Violence accounts for just one per cent of airtime on terrestrial and satellite television in Britain, according to research published yesterday.
Figures gathered by the University of Sheffield on behalf of the Independent Television Commission and the BBC also showed that incidents of violence on the four terrestrial channels had nearly halved since 1986.
The study, which represents the most comprehensive review of its kind in this country, involved content analysis of more than 4,700 hours of programming over four weeks on BBC, ITV and Channel 4, as well as four satellite channels - Sky One, UK Gold, Sky Movies and the Movie Channel.
It found that violence on terrestrial television accounted for 0.61 per cent of output, compared with 1.53 per cent for satellite. While 37 per cent of programmes contained violence of some kind, the report said the general level of violence was inflated by a small number of programmes which contained exceptionally large quantities. For example, two per cent of programmes monitored - mainly feature films and drama - accounted for nearly half of all screen violence.
Marmaduke Hussey, chairman of the BBC board of governors, welcomed the study as "an authoritative independent piece of academic research" which proved that the corporation took concern over screen violence "very seriously".
Yesterday's publication follows demands last month by the Department of National Heritage on the BBC to accept a clause on taste and decency which would to curb violence in programmes in its new charter.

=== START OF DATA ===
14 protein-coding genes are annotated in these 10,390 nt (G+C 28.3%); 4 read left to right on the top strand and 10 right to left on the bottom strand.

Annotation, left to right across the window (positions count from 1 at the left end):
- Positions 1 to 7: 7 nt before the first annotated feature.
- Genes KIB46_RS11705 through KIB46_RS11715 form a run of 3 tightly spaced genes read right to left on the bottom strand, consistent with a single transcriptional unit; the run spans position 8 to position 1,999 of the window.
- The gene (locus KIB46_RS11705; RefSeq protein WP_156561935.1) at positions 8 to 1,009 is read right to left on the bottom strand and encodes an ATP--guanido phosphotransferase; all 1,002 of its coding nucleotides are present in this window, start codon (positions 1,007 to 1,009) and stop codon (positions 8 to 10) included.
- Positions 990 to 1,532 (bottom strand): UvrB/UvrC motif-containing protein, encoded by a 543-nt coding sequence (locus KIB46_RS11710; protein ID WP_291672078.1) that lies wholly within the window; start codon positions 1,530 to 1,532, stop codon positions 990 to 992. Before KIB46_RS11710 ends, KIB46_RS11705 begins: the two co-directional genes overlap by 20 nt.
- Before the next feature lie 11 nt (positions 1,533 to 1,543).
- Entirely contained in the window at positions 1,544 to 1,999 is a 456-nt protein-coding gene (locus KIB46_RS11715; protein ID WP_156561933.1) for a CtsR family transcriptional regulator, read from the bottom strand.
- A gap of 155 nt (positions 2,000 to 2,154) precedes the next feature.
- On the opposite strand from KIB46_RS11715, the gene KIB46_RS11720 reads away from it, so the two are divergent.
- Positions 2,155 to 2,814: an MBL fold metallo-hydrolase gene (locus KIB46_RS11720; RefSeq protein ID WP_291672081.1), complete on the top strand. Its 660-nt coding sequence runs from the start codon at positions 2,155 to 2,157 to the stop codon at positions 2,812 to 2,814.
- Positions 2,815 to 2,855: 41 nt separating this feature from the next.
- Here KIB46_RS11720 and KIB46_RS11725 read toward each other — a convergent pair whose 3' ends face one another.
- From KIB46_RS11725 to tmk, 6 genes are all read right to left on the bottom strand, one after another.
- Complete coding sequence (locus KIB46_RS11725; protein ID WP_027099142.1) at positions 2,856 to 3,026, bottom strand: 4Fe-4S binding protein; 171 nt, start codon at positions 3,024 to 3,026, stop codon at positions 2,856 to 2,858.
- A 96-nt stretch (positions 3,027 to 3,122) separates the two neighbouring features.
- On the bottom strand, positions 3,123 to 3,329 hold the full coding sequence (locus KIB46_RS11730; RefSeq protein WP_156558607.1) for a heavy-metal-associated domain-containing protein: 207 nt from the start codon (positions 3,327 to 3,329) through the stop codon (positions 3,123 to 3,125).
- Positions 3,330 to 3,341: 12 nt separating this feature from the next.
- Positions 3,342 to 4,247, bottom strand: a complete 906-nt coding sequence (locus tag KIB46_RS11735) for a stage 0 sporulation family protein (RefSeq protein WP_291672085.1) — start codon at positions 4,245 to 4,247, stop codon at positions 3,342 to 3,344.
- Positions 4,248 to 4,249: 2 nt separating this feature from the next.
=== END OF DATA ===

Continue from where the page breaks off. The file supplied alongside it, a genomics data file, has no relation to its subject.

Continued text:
Virginia Bottomley, Secretary of State for National Heritage, said the study was "a constructive step forward in informing public debate", adding: "I am pleased that both the BBC and ITC have given this issue high priority."
A detailed assessment of the nature and possible impact of the violence will be completed in the autumn in time for a BBC seminar on how public standards of taste and decency have changed.
Sir George Russell, chairman of the ITC, said that the commission had asked television companies last year to reduce the levels of screen violence. "The fall in the amount on terrestrial channels is a move in the right direction."
The research, completed by Dr Barrie Gunter, also found that a fifth of violent acts appeared in children's programmes, but these were mainly in cartoons and animation. Otherwise, the bulk of violence occurred after the watershed suggesting, the report concluded, that it was "an effective turning point in the schedule".Reuse content